Why I don't like Popular Options
After evaluating different popular options including NVM, Ubuntu Repos, Ubuntu PPAs, OSX Homebrew and OSX Macports I experienced a lot of issues with them including
- They are OS specific
- You cannot install specific Node.js versions
- They can cause conflicts when more than one users try to run different versions of same global modules
- You have to use
sudowhen installing global modules or linking local ones (except for homebrew)
Having to do
sudo for npm is bad for a lot of reasons, for examples the directories/files it creates while running as sudo will be owned by root and you won't get to modify them afterwords.
How I do it
I use the n Node.js version manager by TJ Holowaychuk. Here's it's pros and cons in comparison
Things awesome about n
- Zero overhead (unlike NVM)
- Works on any POSIX environment
- Never asks for or requires sudo
- Can download any Node.js version
- Installs modules in
~/n(configurable) so they are isolated per user
Possible downsides of n
- Too easy if you are a real programmer 😁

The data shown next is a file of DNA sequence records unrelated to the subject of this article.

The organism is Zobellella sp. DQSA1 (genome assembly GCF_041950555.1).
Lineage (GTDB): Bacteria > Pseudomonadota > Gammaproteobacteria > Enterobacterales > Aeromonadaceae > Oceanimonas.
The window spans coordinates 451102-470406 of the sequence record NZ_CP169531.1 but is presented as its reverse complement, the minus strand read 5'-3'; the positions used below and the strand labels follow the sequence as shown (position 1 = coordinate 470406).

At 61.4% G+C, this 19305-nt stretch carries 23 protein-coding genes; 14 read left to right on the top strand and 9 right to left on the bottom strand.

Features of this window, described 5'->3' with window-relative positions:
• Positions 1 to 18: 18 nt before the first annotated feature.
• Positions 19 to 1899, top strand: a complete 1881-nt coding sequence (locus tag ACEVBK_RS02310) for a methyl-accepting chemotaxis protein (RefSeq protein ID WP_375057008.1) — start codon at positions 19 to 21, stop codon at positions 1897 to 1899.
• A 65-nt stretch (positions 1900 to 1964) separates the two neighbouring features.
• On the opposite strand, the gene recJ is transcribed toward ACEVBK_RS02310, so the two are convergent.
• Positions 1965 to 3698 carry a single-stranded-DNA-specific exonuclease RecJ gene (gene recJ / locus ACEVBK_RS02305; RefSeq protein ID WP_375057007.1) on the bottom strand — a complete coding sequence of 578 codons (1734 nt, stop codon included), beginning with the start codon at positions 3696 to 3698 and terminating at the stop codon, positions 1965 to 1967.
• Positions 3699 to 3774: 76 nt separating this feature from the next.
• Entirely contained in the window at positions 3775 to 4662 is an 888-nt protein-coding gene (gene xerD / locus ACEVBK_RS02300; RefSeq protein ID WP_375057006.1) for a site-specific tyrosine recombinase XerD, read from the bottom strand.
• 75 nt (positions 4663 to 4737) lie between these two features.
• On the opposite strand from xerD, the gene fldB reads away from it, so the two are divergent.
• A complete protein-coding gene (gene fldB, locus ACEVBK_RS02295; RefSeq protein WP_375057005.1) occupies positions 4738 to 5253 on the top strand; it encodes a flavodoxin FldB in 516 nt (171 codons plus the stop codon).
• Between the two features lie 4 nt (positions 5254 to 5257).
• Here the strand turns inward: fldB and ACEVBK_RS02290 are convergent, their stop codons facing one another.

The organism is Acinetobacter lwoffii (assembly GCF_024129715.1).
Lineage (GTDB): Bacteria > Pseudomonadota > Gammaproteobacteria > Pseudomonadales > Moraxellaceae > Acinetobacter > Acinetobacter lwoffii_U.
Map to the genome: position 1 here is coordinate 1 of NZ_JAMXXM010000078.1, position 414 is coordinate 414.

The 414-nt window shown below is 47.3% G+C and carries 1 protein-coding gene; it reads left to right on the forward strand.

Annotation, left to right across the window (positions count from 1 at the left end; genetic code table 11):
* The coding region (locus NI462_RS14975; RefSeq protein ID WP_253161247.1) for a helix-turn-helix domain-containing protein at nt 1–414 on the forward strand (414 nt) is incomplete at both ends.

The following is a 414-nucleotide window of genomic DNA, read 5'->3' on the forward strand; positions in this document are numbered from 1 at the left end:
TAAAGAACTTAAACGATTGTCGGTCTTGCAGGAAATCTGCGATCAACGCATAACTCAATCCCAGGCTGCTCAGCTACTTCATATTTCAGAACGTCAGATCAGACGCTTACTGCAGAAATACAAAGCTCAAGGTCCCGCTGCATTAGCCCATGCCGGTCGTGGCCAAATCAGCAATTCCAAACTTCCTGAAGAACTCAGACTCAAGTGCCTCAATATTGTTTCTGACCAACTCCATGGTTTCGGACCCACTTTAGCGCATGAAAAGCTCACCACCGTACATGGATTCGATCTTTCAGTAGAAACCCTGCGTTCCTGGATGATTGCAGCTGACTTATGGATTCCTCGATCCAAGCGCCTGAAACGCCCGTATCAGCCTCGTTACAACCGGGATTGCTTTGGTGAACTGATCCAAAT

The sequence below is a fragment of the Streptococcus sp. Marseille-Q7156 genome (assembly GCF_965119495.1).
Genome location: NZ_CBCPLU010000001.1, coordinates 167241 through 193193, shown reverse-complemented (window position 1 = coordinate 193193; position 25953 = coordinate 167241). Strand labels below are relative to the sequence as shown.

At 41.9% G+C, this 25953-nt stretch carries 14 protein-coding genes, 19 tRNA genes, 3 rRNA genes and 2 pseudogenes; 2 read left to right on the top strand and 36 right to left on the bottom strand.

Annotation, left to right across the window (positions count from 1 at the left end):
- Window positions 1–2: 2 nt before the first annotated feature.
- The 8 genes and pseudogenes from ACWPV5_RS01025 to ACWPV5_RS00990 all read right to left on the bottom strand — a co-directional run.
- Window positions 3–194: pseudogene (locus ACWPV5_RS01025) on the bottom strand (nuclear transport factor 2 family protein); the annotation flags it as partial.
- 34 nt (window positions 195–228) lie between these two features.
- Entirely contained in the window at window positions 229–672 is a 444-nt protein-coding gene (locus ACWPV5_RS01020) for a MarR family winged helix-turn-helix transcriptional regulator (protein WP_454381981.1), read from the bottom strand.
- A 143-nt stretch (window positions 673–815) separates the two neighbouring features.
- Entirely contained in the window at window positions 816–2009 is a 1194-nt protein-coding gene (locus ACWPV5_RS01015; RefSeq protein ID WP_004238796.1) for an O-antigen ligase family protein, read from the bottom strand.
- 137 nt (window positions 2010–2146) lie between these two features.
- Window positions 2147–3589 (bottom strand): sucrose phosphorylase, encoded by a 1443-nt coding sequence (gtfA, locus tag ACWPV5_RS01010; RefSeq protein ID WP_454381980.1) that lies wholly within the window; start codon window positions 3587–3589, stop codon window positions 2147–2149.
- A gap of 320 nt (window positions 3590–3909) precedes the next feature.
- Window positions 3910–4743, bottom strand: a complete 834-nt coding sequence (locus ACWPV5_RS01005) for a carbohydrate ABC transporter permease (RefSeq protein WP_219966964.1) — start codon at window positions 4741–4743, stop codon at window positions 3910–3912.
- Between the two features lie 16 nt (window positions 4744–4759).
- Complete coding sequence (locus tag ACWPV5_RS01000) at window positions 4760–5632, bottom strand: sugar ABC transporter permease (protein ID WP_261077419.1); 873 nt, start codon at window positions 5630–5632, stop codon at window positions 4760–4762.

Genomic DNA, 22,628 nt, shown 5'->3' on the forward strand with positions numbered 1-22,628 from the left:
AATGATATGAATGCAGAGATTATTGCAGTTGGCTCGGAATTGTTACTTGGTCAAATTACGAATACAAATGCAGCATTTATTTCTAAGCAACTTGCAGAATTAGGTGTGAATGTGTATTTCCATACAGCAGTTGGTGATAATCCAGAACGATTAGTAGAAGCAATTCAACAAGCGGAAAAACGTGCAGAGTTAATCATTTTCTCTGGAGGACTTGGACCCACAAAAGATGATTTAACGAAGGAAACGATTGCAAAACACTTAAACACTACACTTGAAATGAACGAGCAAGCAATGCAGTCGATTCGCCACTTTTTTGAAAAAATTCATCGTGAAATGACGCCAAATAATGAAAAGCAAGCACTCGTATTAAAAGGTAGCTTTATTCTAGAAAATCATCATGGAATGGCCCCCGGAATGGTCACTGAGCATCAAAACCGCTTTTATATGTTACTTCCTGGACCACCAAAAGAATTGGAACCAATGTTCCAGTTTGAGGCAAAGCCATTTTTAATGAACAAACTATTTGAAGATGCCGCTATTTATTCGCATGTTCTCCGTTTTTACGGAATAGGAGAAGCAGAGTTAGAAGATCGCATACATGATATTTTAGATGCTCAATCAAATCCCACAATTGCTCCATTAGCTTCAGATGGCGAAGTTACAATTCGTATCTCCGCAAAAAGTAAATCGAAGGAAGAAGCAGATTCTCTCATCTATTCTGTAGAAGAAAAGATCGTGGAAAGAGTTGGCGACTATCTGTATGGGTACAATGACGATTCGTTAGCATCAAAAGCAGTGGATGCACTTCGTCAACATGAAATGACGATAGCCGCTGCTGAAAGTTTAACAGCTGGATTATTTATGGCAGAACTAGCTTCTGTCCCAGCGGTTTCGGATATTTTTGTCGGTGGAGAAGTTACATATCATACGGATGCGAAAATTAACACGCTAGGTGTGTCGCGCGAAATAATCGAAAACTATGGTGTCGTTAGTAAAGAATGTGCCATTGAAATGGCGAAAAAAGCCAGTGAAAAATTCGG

How you can too
You should uninstall the currently installed Node.js before anything else and then execute these in order
curl -L https://git.io/n-install | bash # Press y in the prompt or configure the directory if you want # Then restart your shell to update it's $PATH and be able to use n/node exec $SHELL
That's it fellaws, now you have an isolated, working Node.js setup. If you went with the defaults you should have an
n directory in your home directory.
n is a bash script so it's lightweight/minimal but still includes all the necessary features.
To upgrade to the latest version of Node.js do
or to install the lts version do
or say you want to download Node.js v8.9.4 do
If you want to access the list of installed versions and select between them, do
You can find more about n in it's README.
Note: When switching between shells, remember to also include the line inserted by
n-install in your shell's config file such as
That's all for now folks, happy coding!